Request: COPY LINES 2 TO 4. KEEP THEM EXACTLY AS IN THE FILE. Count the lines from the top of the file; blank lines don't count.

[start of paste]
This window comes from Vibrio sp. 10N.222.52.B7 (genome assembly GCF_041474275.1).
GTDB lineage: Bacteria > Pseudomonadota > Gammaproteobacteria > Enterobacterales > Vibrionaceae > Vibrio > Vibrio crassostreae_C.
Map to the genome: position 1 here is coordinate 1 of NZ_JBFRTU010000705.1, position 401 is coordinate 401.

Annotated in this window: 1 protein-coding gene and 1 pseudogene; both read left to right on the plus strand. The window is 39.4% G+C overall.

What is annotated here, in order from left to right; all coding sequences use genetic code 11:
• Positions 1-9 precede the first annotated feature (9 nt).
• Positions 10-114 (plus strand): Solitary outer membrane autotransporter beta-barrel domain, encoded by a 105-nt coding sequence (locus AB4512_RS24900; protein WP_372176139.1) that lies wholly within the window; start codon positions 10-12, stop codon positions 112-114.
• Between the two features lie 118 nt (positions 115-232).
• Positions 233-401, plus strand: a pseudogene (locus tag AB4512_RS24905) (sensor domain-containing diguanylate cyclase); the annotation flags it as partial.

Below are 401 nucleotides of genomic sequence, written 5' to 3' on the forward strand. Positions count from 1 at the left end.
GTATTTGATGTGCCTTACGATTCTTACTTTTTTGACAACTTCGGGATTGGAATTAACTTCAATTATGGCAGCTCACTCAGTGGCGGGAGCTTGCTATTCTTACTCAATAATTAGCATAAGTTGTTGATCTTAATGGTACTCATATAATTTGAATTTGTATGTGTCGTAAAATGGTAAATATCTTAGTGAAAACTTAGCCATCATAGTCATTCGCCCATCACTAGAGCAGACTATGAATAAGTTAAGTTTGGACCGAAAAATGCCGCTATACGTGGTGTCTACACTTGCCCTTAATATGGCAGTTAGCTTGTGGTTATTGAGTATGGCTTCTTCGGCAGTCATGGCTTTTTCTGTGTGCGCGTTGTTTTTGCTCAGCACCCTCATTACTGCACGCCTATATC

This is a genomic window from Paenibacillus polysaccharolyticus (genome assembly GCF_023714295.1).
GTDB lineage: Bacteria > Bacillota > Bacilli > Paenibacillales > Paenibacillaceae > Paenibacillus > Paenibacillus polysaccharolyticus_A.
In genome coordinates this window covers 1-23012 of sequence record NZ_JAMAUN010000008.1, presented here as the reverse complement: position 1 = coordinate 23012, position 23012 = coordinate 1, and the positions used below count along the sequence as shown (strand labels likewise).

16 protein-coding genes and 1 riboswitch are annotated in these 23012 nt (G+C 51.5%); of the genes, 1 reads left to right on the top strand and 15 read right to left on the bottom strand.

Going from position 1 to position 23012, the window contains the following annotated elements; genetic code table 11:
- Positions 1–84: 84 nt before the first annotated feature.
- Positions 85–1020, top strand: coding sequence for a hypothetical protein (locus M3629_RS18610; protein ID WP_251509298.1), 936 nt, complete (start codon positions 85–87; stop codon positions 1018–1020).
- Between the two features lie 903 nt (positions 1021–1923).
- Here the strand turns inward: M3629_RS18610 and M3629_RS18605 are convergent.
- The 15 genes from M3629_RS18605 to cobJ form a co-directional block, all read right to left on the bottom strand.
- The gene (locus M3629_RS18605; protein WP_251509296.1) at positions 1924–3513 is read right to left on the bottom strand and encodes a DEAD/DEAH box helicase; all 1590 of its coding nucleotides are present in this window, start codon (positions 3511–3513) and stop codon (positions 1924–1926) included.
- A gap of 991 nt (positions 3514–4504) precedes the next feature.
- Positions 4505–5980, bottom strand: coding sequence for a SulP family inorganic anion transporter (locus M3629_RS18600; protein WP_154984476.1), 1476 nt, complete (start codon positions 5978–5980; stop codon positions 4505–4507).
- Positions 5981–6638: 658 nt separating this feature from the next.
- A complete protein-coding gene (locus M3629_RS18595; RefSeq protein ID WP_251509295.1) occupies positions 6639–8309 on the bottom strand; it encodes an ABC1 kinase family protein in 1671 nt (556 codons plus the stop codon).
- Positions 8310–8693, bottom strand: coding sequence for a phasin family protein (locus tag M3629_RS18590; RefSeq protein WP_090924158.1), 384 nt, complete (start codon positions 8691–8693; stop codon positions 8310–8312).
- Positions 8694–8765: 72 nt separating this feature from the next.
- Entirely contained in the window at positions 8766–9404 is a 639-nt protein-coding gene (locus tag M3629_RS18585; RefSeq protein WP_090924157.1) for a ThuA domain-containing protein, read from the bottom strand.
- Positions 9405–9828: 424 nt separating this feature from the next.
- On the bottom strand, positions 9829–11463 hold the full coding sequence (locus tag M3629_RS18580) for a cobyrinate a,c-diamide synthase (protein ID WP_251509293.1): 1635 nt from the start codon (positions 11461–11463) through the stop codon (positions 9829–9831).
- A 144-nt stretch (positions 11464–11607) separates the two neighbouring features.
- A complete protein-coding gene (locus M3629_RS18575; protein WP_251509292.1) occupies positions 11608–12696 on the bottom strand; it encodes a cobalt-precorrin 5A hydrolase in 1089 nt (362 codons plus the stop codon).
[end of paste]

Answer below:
GTDB lineage: Bacteria > Pseudomonadota > Gammaproteobacteria > Enterobacterales > Vibrionaceae > Vibrio > Vibrio crassostreae_C.
Map to the genome: position 1 here is coordinate 1 of NZ_JBFRTU010000705.1, position 401 is coordinate 401.

Annotated in this window: 1 protein-coding gene and 1 pseudogene; both read left to right on the plus strand. The window is 39.4% G+C overall.